What is a 529 Plan? - Achieve Montana

Features and Benefits

Features and Benefits

What is a 529 Plan?

What is a 529 Plan?

A Section 529 qualified tuition program (529 plan) is a tax-advantaged savings program designed to help you save for college. You can use the assets held in your 529 account to pay for your beneficiary’s tuition, fees, books, and certain room and board costs, not only in Montana, but at eligible schools anywhere around the country. Funds from a 529 account can be used at eligible two- and four-year schools, trade and technical institutes, and even graduate schools.

Why 529 Plans?

To increase access to higher education and help alleviate the burden of student loan debt on our society. The problem is clear: student loan debt in America is reaching levels that the U.S. Department of Education deems a crisis. To help keep that from preventing our kids from going to college, 529 college savings plans are a way for families to save and reduce their reliance on loans.

Did you know:

$393

The average student loan payment is $393 per month.1

#2

Student loan debt is the second-highest debt category behind only mortgage debt.2

$1.5 Trillion

Americans collectively owe $1.5 trillion in student loans.2

6x

Children who know they have college savings accounts are six times more likely to attend college.3

529 Plan

529 savings can be combined with student aid and scholarships to help pay for the full cost of college.

Achieve Montana at a Glance

low-costs

Low Minimums

You can open an account for as little as $25 and make additional contributions of $25, or $15 with payroll deduction, where available.
High maximums: Contribute up to a total of $396,000 per beneficiary for accounts in all 529 Plans sponsored by the State of Montana.

Competitive Fees and Expenses

Achieve Montana’s investment options have annual asset-based fees ranging from 0.395% to 0.587%. There is no annual account maintenance fee if you are a Montana resident, use an automatic investment plan (AIP), take advantage of payroll deduction through your employer (if available), or maintain an account balance equal to or greater than $25,000. All other accounts are subject to an annual account maintenance fee of $25.

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Range of Investment Options

Families have different investment goals, so Achieve Montana lets you choose from a variety of investment styles and asset classes, comprised of mutual funds and other investments from leading investment firms including Blackrock Fund Advisors, Dimensional Fund Advisors, Charles Schwab Investment Management, New York Life and the Vanguard Group.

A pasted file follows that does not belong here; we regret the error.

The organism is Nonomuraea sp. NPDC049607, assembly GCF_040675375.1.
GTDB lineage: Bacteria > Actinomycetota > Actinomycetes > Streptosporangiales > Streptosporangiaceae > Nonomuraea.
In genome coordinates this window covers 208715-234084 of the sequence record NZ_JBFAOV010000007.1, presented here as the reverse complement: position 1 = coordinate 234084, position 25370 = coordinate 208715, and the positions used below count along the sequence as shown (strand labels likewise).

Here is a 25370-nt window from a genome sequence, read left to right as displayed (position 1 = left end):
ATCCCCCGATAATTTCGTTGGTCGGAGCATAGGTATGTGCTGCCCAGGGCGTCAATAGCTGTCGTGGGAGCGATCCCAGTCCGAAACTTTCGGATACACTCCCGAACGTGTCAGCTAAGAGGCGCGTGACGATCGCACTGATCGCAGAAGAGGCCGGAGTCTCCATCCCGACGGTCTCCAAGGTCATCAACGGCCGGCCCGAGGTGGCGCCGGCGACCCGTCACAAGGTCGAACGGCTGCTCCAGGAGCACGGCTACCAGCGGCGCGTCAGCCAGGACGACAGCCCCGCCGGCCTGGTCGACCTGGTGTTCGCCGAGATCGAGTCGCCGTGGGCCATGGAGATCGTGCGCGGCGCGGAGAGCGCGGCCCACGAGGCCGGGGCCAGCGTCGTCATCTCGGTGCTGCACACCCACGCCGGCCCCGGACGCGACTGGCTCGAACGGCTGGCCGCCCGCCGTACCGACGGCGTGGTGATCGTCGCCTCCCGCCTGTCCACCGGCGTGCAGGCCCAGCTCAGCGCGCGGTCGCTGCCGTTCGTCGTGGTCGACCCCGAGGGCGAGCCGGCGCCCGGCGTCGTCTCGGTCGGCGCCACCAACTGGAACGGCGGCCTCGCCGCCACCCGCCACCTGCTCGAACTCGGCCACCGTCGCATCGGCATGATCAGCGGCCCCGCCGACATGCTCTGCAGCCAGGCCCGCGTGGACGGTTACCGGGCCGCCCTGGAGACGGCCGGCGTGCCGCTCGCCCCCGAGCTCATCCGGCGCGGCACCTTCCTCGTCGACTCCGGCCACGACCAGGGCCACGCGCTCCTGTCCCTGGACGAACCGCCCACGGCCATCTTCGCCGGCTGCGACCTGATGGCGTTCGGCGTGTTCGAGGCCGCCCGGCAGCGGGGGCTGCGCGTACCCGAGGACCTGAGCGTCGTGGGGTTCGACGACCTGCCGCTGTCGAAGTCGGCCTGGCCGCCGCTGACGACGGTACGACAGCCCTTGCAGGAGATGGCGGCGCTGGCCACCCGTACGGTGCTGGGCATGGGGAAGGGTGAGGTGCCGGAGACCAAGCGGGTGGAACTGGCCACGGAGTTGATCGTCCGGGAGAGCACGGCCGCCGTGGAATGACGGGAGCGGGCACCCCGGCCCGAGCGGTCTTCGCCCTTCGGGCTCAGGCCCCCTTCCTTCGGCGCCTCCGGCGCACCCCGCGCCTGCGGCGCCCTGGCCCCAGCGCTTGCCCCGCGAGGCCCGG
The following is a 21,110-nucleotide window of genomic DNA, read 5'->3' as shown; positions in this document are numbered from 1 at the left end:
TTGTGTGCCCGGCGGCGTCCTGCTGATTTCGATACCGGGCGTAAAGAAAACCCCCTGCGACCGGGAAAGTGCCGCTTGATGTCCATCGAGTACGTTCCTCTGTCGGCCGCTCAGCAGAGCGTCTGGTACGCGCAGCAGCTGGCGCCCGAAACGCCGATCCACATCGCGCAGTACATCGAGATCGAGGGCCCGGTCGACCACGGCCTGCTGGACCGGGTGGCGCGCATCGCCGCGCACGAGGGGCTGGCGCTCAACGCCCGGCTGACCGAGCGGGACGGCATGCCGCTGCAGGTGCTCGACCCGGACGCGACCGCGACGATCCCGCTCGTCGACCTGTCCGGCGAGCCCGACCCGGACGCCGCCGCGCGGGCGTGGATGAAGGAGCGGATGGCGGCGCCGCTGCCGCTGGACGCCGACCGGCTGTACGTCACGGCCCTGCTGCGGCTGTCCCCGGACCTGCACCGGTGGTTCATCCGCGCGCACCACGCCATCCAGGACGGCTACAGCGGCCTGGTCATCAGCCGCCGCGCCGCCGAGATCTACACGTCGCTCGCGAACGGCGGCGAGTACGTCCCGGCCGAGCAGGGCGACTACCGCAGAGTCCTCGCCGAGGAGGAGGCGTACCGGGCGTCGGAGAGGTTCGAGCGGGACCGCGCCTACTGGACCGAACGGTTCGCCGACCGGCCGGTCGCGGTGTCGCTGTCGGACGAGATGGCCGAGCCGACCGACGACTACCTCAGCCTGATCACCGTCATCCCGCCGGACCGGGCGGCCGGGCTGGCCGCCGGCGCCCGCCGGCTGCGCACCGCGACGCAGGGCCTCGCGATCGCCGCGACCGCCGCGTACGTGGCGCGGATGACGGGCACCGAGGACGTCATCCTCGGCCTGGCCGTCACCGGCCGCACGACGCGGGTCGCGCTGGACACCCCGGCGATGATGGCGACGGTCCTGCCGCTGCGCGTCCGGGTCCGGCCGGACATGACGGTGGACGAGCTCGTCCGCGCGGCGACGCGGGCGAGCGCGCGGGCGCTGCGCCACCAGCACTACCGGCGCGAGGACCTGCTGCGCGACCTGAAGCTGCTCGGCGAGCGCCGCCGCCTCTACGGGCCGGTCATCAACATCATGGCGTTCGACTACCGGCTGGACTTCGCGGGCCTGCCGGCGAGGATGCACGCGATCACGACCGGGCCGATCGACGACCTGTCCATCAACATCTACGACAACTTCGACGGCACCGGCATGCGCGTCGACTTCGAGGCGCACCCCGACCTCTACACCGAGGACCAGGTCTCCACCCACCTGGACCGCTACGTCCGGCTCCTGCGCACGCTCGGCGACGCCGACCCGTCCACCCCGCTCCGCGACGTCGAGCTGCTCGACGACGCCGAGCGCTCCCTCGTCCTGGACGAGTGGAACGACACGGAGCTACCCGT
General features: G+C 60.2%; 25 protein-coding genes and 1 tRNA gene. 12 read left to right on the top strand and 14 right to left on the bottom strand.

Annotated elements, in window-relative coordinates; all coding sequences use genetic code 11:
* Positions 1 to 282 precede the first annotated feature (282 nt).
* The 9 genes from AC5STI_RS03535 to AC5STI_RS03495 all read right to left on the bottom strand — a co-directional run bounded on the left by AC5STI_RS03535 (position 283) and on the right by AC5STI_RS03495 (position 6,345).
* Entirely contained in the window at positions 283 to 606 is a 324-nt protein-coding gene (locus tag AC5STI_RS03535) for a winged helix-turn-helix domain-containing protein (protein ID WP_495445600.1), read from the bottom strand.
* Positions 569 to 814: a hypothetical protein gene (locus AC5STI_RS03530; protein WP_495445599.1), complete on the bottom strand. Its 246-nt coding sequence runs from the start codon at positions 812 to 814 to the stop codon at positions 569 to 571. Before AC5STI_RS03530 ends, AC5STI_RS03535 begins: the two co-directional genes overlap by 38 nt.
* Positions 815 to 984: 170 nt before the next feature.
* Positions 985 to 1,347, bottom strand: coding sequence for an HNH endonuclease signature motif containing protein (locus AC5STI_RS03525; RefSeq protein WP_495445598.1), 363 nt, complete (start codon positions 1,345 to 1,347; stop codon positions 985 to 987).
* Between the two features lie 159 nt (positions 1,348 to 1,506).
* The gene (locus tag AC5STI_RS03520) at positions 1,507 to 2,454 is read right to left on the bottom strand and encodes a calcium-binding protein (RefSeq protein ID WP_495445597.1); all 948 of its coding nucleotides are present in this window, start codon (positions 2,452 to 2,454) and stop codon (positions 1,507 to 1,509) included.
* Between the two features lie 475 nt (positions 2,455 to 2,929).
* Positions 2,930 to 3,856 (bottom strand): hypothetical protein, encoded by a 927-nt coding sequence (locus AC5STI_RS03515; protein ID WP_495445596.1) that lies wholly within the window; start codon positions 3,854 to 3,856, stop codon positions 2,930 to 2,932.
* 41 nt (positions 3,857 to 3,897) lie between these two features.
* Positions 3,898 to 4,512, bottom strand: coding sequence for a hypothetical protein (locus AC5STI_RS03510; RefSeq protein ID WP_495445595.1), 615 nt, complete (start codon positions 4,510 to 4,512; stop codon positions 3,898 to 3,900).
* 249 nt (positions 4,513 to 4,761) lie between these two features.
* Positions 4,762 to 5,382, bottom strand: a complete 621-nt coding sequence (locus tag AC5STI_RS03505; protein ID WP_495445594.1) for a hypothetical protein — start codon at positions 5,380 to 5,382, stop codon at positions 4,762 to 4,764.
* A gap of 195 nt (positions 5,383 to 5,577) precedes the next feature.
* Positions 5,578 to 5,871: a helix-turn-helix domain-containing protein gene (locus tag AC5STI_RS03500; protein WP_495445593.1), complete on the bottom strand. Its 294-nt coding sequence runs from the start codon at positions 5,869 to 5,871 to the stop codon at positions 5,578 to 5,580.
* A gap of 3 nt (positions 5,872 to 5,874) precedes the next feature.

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Tax-Deferred Earnings

Your account earnings grow deferred from both federal and state taxes.

Federal and State Tax-Free Qualified Withdrawals

When your child is ready for college, you can withdraw the money from your Achieve Montana account free from federal and Montana state income taxes if the money is used to pay for qualified higher education expenses.4

Montana Tax Benefits

Special tax benefits for Montana taxpayers: Contributions you make to Achieve Montana may be eligible as a yearly deduction of up to $3,000 per taxpayer per year ($6,000 for those married, filing jointly) from adjusted gross income in computing Montana state income tax. To be eligible, the contribution must be made to your account, an account owned by your spouse, or an account owned by your child or stepchild if your child or stepchild is a Montana resident.5

Gift and Estate Tax Planning Benefits

Your contributions also qualify for the federal $15,000 ($30,000 if married, making a proper election) annual gift exclusion. Special tax benefits for Montana taxpayers: Contributions you make to Achieve Montana may be eligible as a yearly deduction of up to $3,000 per taxpayer per year ($6,000 for those married, filing jointly) from adjusted gross income in computing Montana state income tax. To be eligible, the contribution must be made to your account, an account owned by your spouse, or an account owned by your child or stepchild if your child or stepchild is a Montana resident.5 Reduce your personal taxable estate by making five years’ worth of gifts to a beneficiary (up to $75,000; $150,000 if married, making a proper election) in one lump sum.6

1 Board of Governors of the Federal Reserve System Report on the Economic Well-Being of U.S. Households in 2016- May 2017.
2 Friedman, Forbes.com: Student Loan Debt Statistics in 2018: A $1.5 trillion crisis.
3 Washington University in St. Louis: Kids with Savings Accounts in Their Name Six Times More Likely to Attend College (2011)
4 Earnings on non-qualified withdrawals are subject to federal income tax and may be subject to a 10% federal penalty tax, as well as state and local income taxes.The availability of tax or other benefits may be contingent on meeting other requirements. A withdrawal used to pay tuition at a public, private, or religious elementary or secondary school is not subject to federal taxation.
5 Contributions may be subject to recapture in certain circumstances, such as a federal non-qualified withdrawal, rollovers to another state’s 529 plan, or withdrawals used to pay elementary or secondary school tuition, registered apprenticeship program expenses, qualified education loan repayments, or a withdrawal from an account that was opened within three years prior to the date of the withdrawal, as described in the Program Description. (Recaptured Withdrawal). If the account owner is no longer a Montana resident at the time of a Recaptured Withdrawal, we may withhold the potential recapture tax from the Recaptured Withdrawal.
6 In the event the contributor does not survive the five-year period, a pro-rated amount will revert back to the contributor’s taxable estate.